One of my interests has been shipwrecks. There are still a few old shipwrecks in the Arkansas River and Red River in Oklahoma.

Much of this material came from my research for my books and articles. I have organized the treasure stories by county for ease of discussion and so the reader can locate treasure stories by geographic location. Some stories cover several counties, so I have put the story in one county and referenced it in the other county where it may be located. For most of these stories, I have tried to briefly tell the tale based on multiple sources. Steve Wilson’s Oklahoma Treasure and Treasure Tales is one of the best sources for information on a number of these treasures. I have done my best to sort through the many versions of these treasure tales and give my opinion of them. The treasure values given in these stories are what legends have stated, but few lost treasures are actually worth millions of dollars.

I hope you get to visit the areas where these treasure tales take place. Enjoy the people and places in your travels like I have done. You might even find new treasure stories that I don’t have in this book. With a bit of luck, you could become a treasure finder instead of a treasure hunter.

—W. Craig Gaines

Tulsa, Oklahoma





Farm Cache

A farmer hid his family’s money on his farm near the Illinois River not far from Chewey. He died without telling anyone where it was. When I was young, I searched for it briefly with my first metal detector with the help of a friend whose family was from the area. The old homestead was long gone, and the directions were a bit vague about where the house originally was.


Bill Cook’s Lost Loot

See Johnson County.

John C. White Treasure

In the 1920s, rancher John White was rumored to have buried a quart jar full of five-, ten- and twenty-dollar gold coins close to his ranch house near Harmony, east of Atoka. He told W.F. McKown about burying the gold in 1923. White was leasing the ranch from others. White got sick and died in Texas. In 1960, some of John White’s relatives came to the area and looked for their uncle John’s money but did not appear to have found it.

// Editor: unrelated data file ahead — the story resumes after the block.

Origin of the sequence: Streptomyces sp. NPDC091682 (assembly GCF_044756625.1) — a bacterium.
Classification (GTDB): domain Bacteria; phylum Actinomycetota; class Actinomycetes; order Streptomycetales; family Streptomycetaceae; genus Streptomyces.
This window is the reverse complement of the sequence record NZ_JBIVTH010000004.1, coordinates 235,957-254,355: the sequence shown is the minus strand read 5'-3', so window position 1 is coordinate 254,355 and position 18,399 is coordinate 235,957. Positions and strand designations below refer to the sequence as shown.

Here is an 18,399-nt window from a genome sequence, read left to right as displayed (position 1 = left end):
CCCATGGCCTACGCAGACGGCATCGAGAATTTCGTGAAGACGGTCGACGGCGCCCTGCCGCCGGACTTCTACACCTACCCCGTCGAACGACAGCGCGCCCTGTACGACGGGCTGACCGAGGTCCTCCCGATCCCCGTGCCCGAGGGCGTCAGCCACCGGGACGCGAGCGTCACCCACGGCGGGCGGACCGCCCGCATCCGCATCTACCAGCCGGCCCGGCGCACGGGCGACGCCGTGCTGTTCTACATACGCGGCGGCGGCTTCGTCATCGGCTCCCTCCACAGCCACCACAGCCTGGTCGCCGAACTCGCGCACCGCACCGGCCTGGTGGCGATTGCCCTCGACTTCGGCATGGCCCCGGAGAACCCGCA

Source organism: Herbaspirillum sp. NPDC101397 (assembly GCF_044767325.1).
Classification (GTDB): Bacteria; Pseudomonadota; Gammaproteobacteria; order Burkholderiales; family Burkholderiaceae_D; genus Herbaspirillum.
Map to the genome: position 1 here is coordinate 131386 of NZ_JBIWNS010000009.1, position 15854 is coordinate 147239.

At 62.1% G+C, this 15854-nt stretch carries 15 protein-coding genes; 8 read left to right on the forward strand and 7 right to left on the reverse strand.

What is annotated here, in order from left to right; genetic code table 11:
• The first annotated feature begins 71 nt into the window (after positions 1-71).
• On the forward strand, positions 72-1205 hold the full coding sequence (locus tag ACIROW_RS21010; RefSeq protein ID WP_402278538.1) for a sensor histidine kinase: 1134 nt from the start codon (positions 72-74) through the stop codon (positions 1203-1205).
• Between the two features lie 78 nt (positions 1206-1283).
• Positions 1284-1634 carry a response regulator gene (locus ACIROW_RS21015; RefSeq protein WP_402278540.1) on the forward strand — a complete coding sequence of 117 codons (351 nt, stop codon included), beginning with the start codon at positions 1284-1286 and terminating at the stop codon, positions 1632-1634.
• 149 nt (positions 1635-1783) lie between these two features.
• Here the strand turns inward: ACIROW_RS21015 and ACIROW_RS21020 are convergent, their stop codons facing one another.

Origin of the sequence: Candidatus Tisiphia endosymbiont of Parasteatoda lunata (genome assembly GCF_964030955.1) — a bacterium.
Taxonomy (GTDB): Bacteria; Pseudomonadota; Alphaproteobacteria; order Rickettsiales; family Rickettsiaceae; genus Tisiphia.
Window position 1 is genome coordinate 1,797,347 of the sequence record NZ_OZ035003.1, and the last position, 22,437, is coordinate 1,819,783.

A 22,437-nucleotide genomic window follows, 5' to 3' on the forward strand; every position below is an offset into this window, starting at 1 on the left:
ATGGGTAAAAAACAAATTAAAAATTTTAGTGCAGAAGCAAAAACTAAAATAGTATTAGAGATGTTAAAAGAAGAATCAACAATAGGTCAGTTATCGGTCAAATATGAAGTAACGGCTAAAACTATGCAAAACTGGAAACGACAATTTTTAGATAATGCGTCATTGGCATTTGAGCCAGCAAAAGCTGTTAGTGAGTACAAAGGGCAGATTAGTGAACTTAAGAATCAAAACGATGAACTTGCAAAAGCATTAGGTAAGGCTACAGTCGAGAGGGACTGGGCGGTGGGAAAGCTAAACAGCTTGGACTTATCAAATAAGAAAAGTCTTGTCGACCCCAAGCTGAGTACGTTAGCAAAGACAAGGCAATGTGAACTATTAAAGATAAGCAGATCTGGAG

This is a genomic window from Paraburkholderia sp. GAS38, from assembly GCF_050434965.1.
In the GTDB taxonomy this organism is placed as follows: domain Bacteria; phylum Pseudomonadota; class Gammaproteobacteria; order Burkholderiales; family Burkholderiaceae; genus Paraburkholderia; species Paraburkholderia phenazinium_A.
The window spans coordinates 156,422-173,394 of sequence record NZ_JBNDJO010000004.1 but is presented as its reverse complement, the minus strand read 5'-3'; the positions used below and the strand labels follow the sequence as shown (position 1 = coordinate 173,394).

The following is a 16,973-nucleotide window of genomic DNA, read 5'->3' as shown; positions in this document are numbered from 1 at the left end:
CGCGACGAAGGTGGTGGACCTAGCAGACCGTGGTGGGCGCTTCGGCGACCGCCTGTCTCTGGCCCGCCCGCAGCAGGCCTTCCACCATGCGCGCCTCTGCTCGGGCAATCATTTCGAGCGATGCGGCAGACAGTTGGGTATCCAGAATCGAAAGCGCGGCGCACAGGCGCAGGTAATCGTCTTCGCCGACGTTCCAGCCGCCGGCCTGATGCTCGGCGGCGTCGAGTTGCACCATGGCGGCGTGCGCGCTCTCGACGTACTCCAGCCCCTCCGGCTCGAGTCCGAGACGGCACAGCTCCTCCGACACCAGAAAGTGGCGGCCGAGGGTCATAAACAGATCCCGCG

Cavalry Payroll

See Cimarron County.


Roman Nose Treasure

In 1874, a miner returning from Montana was said to have buried gold and silver coins in the Roman Nose State Park area near Eagle City. Another version of this tale was that $500,000 in gold coins was hidden during a Comanche raid in a canyon near the Washita River. The site was said to be about eight miles north of Watonga.

Yeager-Black Gang Treasure

A Yeager-Black Gang treasure was supposed to have been hidden near Eagle City. In 1895, outlaw Dick Yeager (also known as Nathanial Ellis Zip Wyatt) was killed in August and outlaw Isaac Ike Black was killed in in July in different gun fights.

See Major County, Money in a Cave.


Confederate Gold Chest

There is a local tale that in 1864 or 1865, a Confederate gold shipment traveled along the Blue River. As Union troops approached, the Confederates buried the chest of gold near the Red River. A steer’s head was carved on a tree with one horn pointing up and one horn pointing down. The horn pointing down indicated where the chest was. The gold was supposedly hidden about three miles east of Highway 70 and about three miles east of Durant on Lone Oak Road. It was at the bottom of a hill on the edge of the Blue River.